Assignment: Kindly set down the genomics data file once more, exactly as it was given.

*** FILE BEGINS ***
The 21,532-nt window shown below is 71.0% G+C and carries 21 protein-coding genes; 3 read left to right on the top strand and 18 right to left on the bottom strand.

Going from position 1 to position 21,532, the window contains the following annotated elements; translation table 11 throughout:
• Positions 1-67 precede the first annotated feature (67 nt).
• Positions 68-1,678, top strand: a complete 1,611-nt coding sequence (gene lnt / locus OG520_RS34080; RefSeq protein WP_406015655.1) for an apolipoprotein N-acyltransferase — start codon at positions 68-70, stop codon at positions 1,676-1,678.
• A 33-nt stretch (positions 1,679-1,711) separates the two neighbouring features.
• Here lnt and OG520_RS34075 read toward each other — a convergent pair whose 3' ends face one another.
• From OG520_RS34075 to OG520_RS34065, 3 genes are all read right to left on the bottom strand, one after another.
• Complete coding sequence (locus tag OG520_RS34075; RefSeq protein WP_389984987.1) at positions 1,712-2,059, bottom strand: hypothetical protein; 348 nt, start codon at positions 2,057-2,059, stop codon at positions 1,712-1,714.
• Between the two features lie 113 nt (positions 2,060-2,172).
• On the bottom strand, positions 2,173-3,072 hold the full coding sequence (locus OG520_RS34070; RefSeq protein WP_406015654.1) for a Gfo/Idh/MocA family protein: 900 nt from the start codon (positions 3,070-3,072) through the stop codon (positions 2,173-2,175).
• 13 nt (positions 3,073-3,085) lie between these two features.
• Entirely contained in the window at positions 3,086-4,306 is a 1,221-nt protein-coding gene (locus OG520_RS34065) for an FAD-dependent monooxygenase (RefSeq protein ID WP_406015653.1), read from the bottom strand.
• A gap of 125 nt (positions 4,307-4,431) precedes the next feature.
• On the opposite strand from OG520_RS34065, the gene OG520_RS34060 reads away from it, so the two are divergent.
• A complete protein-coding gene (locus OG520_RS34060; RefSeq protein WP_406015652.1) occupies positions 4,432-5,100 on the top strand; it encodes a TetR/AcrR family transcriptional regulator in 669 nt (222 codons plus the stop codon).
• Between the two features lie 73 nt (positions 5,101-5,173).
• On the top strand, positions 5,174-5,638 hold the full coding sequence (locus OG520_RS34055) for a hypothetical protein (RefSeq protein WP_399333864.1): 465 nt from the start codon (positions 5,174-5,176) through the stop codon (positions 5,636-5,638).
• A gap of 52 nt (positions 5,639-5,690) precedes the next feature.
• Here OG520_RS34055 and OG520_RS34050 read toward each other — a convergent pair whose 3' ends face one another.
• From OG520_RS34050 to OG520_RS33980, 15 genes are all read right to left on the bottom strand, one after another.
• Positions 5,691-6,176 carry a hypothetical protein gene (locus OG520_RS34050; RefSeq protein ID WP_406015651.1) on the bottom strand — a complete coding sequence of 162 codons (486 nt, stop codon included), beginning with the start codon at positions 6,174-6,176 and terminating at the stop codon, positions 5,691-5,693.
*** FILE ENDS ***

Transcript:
The 21,532-nt window shown below is 71.0% G+C and carries 21 protein-coding genes; 3 read left to right on the top strand and 18 right to left on the bottom strand.

Going from position 1 to position 21,532, the window contains the following annotated elements; translation table 11 throughout:
• Positions 1-67 precede the first annotated feature (67 nt).
• Positions 68-1,678, top strand: a complete 1,611-nt coding sequence (gene lnt / locus OG520_RS34080; RefSeq protein WP_406015655.1) for an apolipoprotein N-acyltransferase — start codon at positions 68-70, stop codon at positions 1,676-1,678.
• A 33-nt stretch (positions 1,679-1,711) separates the two neighbouring features.
• Here lnt and OG520_RS34075 read toward each other — a convergent pair whose 3' ends face one another.
• From OG520_RS34075 to OG520_RS34065, 3 genes are all read right to left on the bottom strand, one after another.
• Complete coding sequence (locus tag OG520_RS34075; RefSeq protein WP_389984987.1) at positions 1,712-2,059, bottom strand: hypothetical protein; 348 nt, start codon at positions 2,057-2,059, stop codon at positions 1,712-1,714.
• Between the two features lie 113 nt (positions 2,060-2,172).
• On the bottom strand, positions 2,173-3,072 hold the full coding sequence (locus OG520_RS34070; RefSeq protein WP_406015654.1) for a Gfo/Idh/MocA family protein: 900 nt from the start codon (positions 3,070-3,072) through the stop codon (positions 2,173-2,175).
• 13 nt (positions 3,073-3,085) lie between these two features.
• Entirely contained in the window at positions 3,086-4,306 is a 1,221-nt protein-coding gene (locus OG520_RS34065) for an FAD-dependent monooxygenase (RefSeq protein ID WP_406015653.1), read from the bottom strand.
• A gap of 125 nt (positions 4,307-4,431) precedes the next feature.
• On the opposite strand from OG520_RS34065, the gene OG520_RS34060 reads away from it, so the two are divergent.
• A complete protein-coding gene (locus OG520_RS34060; RefSeq protein WP_406015652.1) occupies positions 4,432-5,100 on the top strand; it encodes a TetR/AcrR family transcriptional regulator in 669 nt (222 codons plus the stop codon).
• Between the two features lie 73 nt (positions 5,101-5,173).
• On the top strand, positions 5,174-5,638 hold the full coding sequence (locus OG520_RS34055) for a hypothetical protein (RefSeq protein WP_399333864.1): 465 nt from the start codon (positions 5,174-5,176) through the stop codon (positions 5,636-5,638).
• A gap of 52 nt (positions 5,639-5,690) precedes the next feature.
• Here OG520_RS34055 and OG520_RS34050 read toward each other — a convergent pair whose 3' ends face one another.
• From OG520_RS34050 to OG520_RS33980, 15 genes are all read right to left on the bottom strand, one after another.
• Positions 5,691-6,176 carry a hypothetical protein gene (locus OG520_RS34050; RefSeq protein ID WP_406015651.1) on the bottom strand — a complete coding sequence of 162 codons (486 nt, stop codon included), beginning with the start codon at positions 6,174-6,176 and terminating at the stop codon, positions 5,691-5,693.